The French political establishment has been badly shaken by a series of corruption scandals.
The resignation of Jerome Cahuzac (see page 7) is hugely embarrassing to the Socialist Party government. It has tried to balance cuts with a promised clampdown on tax dodging for the rich.
He was caught evading tax and laundering the money in a secret Swiss bank account containing over £500,000.
“I was caught in a spiral of lies and lost my way,” he said last week, after previously denying the allegations.
But the right wing opposition has fared no better.
Cops searched the apartment of Christine Lagarde, head of the International Monetary Fund. She is accused of abusing her authority when she was economy minister for president Nicolas Sarkozy.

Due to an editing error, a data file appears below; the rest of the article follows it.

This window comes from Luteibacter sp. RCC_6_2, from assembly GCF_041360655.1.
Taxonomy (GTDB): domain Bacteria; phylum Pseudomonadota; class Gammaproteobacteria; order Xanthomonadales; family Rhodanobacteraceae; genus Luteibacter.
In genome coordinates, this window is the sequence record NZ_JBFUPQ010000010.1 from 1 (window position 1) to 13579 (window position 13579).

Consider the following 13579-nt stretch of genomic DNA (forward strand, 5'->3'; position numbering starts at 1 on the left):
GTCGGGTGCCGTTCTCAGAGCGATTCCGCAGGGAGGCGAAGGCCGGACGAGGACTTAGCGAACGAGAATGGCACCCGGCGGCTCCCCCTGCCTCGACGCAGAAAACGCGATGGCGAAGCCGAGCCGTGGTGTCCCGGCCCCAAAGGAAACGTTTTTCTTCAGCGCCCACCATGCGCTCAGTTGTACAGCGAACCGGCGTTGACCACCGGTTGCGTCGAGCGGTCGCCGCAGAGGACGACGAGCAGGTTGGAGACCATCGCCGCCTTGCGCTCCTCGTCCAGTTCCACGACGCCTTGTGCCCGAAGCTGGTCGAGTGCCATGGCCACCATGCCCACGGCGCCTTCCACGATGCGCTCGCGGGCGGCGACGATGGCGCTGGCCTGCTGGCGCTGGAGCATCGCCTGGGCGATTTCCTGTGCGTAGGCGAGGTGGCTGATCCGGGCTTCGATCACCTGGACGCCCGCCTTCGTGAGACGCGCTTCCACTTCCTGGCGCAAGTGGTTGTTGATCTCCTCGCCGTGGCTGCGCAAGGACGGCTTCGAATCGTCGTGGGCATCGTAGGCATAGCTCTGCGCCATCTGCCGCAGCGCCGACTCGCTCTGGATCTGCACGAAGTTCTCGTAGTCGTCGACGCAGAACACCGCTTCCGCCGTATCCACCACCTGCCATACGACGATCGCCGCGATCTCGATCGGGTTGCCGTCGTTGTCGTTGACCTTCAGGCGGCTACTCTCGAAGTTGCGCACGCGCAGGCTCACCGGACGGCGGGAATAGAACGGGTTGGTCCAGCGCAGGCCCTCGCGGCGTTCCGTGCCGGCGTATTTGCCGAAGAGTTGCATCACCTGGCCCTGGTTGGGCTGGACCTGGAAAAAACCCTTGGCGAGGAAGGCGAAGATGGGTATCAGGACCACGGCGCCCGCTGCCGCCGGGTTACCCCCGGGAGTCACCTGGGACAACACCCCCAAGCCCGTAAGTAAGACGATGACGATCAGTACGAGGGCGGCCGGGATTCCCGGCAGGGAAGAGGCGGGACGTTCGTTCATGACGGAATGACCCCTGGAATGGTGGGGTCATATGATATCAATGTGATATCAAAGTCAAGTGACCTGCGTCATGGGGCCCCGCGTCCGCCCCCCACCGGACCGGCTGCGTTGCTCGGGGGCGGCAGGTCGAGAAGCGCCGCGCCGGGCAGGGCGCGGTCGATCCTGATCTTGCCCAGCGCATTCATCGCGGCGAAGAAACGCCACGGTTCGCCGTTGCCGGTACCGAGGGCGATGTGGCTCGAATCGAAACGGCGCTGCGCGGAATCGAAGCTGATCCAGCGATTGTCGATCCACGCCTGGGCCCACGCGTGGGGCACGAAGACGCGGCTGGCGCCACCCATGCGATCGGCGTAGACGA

It is alleged that she helped boss Bernard Tapie win a court case in return for his backing Sarkozy in the 2007 election.
Another of Sarkozy’s ministers, Claude Gueant, has had his house searched in the same investigation.
And judges are investigating Sarkozy himself over donations he received from France’s richest woman, Liliane Bettencourt.
The leading judge in the investigation has received death threats.
The left wing Front de Gauche coalition has called a demonstration in Paris next month.